One of the writing prompts was a photo of a train station in Belgium, all mist shrouded with people wandering about in a courtyard, the challenge was to write 33 words (it was a Trifecta writing prompt, sadly that weekly challenge site has been discontinued but it had a great community). After I wrote my 33 words, somebody wrote a nice comment suggesting that what I’d written looked like it could lead to something else, and I thought that was a great idea so from then on I tried to use every prompt that came up to generate a story which would link up to that post.

My plan was that every flash fiction post I wrote would connect together into something the length of a novella which then I could rewrite and expand into my first novel, and this epic would be called ‘The Shrouded City Chronicles’, a fantasy story. I even used some of the posts I wrote as part of the April A-Z challenge a while back.

In addition, I started using some of the prompts from various challenge to kick-start ‘The Wickes Chronicles’ which was a steam-punk inspired fantasy story. I even had a go at writing a Western comedy in this way and I’ve been writing some detective noir recently.

The great thing about writing in this way is that I never really know how the prompts will affect my overall story, or what characters might pop up. The disadvantage however is the flip-side of that; I can end up with too many characters and sometimes the prompts don’t fit the overall story that forms as a result of writing these posts.

Hence the writer’s block.

Take Shrouded City for example, loads of characters which I hadn’t really fleshed out. One or two of them had a voice but the others weren’t really solid. In addition, I killed one of them off too early, in a fit of pique. I’m going to have to kill of some others probably. I haven’t really challenged any of them yet either, and the main villain isn’t really a villain. There are also too many plot threads, and the story is becoming unwieldy. To cope with this, I wrote notes on what I’d written and formed a plan for weaving everything together in a way that would also resolve some major plot holes.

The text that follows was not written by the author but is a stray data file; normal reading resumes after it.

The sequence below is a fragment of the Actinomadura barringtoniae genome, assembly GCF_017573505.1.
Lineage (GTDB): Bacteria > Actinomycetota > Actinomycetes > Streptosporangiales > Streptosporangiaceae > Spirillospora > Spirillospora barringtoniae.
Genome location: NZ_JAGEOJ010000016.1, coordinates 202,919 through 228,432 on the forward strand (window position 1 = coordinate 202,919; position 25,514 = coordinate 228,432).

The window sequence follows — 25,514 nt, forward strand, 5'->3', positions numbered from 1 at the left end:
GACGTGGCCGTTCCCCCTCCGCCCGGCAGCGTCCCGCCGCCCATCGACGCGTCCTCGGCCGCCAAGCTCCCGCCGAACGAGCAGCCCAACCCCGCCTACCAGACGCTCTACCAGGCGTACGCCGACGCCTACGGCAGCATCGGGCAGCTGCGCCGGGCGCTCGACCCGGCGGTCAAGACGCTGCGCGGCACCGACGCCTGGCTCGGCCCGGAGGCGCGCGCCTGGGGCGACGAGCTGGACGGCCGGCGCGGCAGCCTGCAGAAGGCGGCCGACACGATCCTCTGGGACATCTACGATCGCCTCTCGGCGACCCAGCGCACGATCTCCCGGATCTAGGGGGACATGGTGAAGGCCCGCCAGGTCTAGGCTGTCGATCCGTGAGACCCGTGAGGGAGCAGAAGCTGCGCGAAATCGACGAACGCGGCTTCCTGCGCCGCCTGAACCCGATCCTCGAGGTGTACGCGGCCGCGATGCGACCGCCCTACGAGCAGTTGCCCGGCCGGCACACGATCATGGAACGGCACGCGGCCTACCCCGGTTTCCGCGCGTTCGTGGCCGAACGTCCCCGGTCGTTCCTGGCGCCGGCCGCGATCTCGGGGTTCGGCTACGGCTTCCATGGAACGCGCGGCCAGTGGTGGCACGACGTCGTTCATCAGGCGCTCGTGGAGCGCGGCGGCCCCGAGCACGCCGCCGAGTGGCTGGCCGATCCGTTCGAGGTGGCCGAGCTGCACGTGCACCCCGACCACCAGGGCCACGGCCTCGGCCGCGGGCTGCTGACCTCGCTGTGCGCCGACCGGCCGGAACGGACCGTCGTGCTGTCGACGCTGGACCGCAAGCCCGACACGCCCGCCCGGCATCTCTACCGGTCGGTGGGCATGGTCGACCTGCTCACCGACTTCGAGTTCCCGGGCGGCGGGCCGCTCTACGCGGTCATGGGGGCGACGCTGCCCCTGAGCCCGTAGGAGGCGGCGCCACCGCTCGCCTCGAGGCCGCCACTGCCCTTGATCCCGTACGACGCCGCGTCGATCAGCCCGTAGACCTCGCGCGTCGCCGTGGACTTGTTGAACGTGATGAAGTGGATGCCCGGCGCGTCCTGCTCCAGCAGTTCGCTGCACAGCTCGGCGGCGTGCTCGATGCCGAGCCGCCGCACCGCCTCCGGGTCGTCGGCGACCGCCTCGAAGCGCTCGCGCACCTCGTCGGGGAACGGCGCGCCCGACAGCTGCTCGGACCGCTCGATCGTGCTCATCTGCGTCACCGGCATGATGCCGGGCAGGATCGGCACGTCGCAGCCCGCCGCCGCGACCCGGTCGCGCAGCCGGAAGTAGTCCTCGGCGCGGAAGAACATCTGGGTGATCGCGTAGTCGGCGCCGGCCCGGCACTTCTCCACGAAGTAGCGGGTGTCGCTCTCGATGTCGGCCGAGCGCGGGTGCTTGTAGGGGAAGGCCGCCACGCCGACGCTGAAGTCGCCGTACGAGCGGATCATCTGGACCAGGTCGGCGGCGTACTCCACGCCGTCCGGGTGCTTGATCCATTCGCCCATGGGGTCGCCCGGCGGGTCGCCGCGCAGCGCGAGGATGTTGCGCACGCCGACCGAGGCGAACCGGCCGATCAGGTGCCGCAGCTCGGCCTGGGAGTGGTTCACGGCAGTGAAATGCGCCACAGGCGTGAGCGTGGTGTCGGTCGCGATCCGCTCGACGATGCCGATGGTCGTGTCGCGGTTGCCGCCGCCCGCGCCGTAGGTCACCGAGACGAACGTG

I want to finish writing this, and I need to finish the Wickes Chronicles as well. Then there are the other stories. There’s more I’ve written, from before I started blogging. There are other stories waiting to be written.

I’ve read so much about writing; there are so many helpful blog posts and websites, quotes etc. I know how to world build and how to use the snow drop method to write a story, and how to create character bios and give them a voice. I know how the hero’s journey or mono-myth is the most popular plot line I can use and that most stories follow this. I know that this can be bucked however; Frank Herbert bucked that trend with his Dune series apparently.